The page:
Last March 3rd, I took an Uber from Chinatown to G-SHOCK Soho. I handed over my GMW-B5000-TCM camo titanium square for service. Needless to say, I’m just getting it back now. In the four months between then and now, G-SHOCK prices have gone on something of a wild ride. For while it looked like the market for Casio’s little square watches was going to go the way of the fashion-watch business. In particular . . .
second-hand prices for the titanium squares fell down to around $1,000, while the cooking-grade GMW-B5000 metal squares looked like they might touch the $250 mark.
If you panicked and sold during that time, that probably wasn’t a great decision. The pandemic has been murder on the Swiss luxury watch market. When it comes to G-SHOCKs, Coronageddon might be good for values. In the immortal words of KRS-One: Why is that?
Let’s start with a snapshot of the market as it sits now, using a few square bellwethers and looking at sold/completed listings only.
The GMW-B5000-TFG-9 continues to post sales in the $1300 range, as long as the watch is brand new. Used examples are clearing close to a grand. Remember, this was a relatively common item selling for $500 new.
Japanese-market GW5000 plastic squares continue to hold strong at around $280 for new examples and $230 for used. If you only have $300 to spend on a watch, and you’d like most of your money back when you’re tired of it, the home-market GW-5000 is an outstanding choice.
G-SHOCK prices for the infamous “Rainbow G” recorded multiple sales this past month between two and three thousand dollars; that’s up to 200% appreciation on a mass-market digital watch. Limited edition MR-Gs continue to bring strong money, with a “Bruce Lee” selling for $10,450.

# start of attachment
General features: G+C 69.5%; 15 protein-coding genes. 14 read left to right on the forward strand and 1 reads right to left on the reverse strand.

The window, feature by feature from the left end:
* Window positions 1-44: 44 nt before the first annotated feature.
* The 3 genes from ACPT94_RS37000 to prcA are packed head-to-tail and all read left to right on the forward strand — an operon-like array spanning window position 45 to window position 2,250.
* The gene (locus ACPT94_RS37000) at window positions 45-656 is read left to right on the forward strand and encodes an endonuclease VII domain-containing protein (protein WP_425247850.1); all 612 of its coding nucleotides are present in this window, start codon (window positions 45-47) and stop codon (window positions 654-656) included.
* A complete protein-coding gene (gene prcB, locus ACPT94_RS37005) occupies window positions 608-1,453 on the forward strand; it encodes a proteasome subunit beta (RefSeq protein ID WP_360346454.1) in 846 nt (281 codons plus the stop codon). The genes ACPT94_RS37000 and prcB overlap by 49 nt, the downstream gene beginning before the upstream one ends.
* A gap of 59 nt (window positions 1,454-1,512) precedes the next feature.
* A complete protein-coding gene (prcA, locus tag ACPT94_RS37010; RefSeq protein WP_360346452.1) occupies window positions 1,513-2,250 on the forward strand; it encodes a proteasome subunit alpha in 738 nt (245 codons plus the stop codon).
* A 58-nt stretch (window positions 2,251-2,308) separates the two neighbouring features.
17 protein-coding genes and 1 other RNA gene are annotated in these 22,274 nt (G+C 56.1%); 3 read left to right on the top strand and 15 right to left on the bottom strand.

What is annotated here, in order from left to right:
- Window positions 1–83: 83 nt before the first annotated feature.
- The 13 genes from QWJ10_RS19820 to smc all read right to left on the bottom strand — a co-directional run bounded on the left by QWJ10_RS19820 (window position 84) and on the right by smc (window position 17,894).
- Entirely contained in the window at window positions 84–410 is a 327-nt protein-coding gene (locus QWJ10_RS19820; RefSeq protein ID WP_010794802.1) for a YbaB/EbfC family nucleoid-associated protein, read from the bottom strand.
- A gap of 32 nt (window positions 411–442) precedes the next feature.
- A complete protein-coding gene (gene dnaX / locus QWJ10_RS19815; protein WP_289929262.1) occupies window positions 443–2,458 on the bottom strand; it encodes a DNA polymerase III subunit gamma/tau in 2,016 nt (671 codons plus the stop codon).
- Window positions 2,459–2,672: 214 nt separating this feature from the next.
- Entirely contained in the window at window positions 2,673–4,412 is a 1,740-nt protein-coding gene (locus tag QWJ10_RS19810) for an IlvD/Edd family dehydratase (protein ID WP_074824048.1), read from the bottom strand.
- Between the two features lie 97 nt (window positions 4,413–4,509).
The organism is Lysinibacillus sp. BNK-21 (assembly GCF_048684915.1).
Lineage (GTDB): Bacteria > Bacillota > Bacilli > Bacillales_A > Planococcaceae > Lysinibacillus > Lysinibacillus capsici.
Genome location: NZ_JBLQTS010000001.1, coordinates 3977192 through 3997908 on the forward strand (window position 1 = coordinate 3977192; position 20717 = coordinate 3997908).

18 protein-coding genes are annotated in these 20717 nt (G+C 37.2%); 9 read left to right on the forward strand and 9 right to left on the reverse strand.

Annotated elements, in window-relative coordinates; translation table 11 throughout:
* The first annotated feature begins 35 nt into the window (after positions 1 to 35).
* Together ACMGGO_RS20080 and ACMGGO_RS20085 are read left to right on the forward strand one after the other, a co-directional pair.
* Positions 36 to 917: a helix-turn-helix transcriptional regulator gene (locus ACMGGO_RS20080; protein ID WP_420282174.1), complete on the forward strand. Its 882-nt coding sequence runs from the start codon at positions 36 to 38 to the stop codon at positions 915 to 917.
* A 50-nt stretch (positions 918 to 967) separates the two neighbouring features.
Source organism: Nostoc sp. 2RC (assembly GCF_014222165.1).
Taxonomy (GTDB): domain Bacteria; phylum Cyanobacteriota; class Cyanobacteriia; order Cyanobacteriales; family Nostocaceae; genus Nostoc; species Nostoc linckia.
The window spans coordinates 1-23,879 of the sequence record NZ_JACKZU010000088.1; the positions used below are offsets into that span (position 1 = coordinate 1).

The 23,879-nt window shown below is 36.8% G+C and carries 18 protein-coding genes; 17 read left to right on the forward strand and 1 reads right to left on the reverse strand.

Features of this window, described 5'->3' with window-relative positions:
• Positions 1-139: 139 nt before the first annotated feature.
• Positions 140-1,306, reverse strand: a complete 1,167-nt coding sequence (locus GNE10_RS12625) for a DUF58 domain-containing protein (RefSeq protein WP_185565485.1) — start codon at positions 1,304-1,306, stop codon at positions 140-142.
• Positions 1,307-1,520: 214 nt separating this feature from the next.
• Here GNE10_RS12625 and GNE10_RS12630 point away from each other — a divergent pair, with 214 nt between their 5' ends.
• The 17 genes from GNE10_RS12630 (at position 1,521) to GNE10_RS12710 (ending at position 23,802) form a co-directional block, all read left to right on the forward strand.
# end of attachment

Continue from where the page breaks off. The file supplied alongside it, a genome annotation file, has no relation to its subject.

To summarize the market in a nutshell: Japanese-made G-SHOCKs of recent vintage are bringing strong cash. Mass-market Malaysia and Thailand models? It depends. The Gorillaz collabs are still bringing above sticker, but others are not. Adrenaline Reds are dirt cheap, for example.
Now let’s polish up the mineral crystal of our watch-value ball. Will the price of particularly desirable G-SHOCKs go up or down in the months to come?
Right now, all signs point upward. The retreat to home offices seems to have people thinking about owning one or two “grail watches” rather than an endless stream of low-price novelty pieces.
There’s been a tremendous surge in “socially distanced” outdoor activity, although a drive by Lake Tahoe yesterday certainly removed any illusions I had about people actually staying apart. Under these conditions, the rugged Casios are a better bet than Swiss watches, by far.
Which G-SHOCK should you buy? The one you want, of course.
I continue to believe that squares will hold their value better than analog-digital models, with the exception of top-flight MR-G variants. I’m bullish right now on the all black GMW-B5000GD-1 model, which is appearing at some retailers around the $450 mark. It’s hard to imagine that this one won’t continue to fetch near retail for a while.
Last but not least, I should point out that These Challenging Times™ continue to make the case for Japanese-made Casio G-SHOCK watches. In a world which is quickly learning hard lessons about what is truly ephemeral and what is not, these hard-working, extremely reliable, straight-forward timepieces just keep looking better and better.
If you change your mind, chances are you won’t take too much of a beating on G-SHOCK prices. In other words: there’s never a better time for Japanese G-SHOCKs. You may not have heard it here first, but it’s true nonetheless. . .
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